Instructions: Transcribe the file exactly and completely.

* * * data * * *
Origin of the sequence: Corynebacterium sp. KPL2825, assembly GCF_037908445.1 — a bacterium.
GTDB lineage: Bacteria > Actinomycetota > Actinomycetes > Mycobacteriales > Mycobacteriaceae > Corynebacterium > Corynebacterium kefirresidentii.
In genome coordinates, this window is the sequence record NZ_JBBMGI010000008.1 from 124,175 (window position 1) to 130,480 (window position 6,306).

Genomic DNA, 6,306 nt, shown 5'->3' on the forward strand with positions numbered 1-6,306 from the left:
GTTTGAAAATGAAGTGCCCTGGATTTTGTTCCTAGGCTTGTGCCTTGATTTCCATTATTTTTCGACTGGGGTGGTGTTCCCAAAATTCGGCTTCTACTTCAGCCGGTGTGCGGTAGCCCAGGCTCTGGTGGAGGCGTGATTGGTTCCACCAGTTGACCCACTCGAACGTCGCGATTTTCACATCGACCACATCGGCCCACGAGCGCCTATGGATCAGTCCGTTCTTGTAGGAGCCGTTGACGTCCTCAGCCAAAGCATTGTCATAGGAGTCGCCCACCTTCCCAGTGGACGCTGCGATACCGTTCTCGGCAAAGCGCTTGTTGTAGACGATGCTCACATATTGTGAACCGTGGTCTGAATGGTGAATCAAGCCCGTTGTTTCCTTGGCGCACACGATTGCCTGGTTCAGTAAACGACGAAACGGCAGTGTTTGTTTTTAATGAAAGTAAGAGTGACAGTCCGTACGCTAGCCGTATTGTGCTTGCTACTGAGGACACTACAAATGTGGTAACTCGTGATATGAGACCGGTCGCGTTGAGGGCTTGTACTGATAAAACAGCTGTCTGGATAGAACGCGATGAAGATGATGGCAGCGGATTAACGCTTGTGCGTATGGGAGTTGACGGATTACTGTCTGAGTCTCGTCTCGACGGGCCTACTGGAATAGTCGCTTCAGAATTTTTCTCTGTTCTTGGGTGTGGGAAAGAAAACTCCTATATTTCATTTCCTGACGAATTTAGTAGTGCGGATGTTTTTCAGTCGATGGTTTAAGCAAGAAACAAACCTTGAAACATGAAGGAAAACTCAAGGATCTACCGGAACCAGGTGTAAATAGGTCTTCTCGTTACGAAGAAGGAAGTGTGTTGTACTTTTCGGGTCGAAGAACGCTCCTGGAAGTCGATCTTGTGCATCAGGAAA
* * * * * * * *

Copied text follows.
Origin of the sequence: Corynebacterium sp. KPL2825, assembly GCF_037908445.1 — a bacterium.
GTDB lineage: Bacteria > Actinomycetota > Actinomycetes > Mycobacteriales > Mycobacteriaceae > Corynebacterium > Corynebacterium kefirresidentii.
In genome coordinates, this window is the sequence record NZ_JBBMGI010000008.1 from 124,175 (window position 1) to 130,480 (window position 6,306).

Genomic DNA, 6,306 nt, shown 5'->3' on the forward strand with positions numbered 1-6,306 from the left:
GTTTGAAAATGAAGTGCCCTGGATTTTGTTCCTAGGCTTGTGCCTTGATTTCCATTATTTTTCGACTGGGGTGGTGTTCCCAAAATTCGGCTTCTACTTCAGCCGGTGTGCGGTAGCCCAGGCTCTGGTGGAGGCGTGATTGGTTCCACCAGTTGACCCACTCGAACGTCGCGATTTTCACATCGACCACATCGGCCCACGAGCGCCTATGGATCAGTCCGTTCTTGTAGGAGCCGTTGACGTCCTCAGCCAAAGCATTGTCATAGGAGTCGCCCACCTTCCCAGTGGACGCTGCGATACCGTTCTCGGCAAAGCGCTTGTTGTAGACGATGCTCACATATTGTGAACCGTGGTCTGAATGGTGAATCAAGCCCGTTGTTTCCTTGGCGCACACGATTGCCTGGTTCAGTAAACGACGAAACGGCAGTGTTTGTTTTTAATGAAAGTAAGAGTGACAGTCCGTACGCTAGCCGTATTGTGCTTGCTACTGAGGACACTACAAATGTGGTAACTCGTGATATGAGACCGGTCGCGTTGAGGGCTTGTACTGATAAAACAGCTGTCTGGATAGAACGCGATGAAGATGATGGCAGCGGATTAACGCTTGTGCGTATGGGAGTTGACGGATTACTGTCTGAGTCTCGTCTCGACGGGCCTACTGGAATAGTCGCTTCAGAATTTTTCTCTGTTCTTGGGTGTGGGAAAGAAAACTCCTATATTTCATTTCCTGACGAATTTAGTAGTGCGGATGTTTTTCAGTCGATGGTTTAAGCAAGAAACAAACCTTGAAACATGAAGGAAAACTCAAGGATCTACCGGAACCAGGTGTAAATAGGTCTTCTCGTTACGAAGAAGGAAGTGTGTTGTACTTTTCGGGTCGAAGAACGCTCCTGGAAGTCGATCTTGTGCATCAGGAAA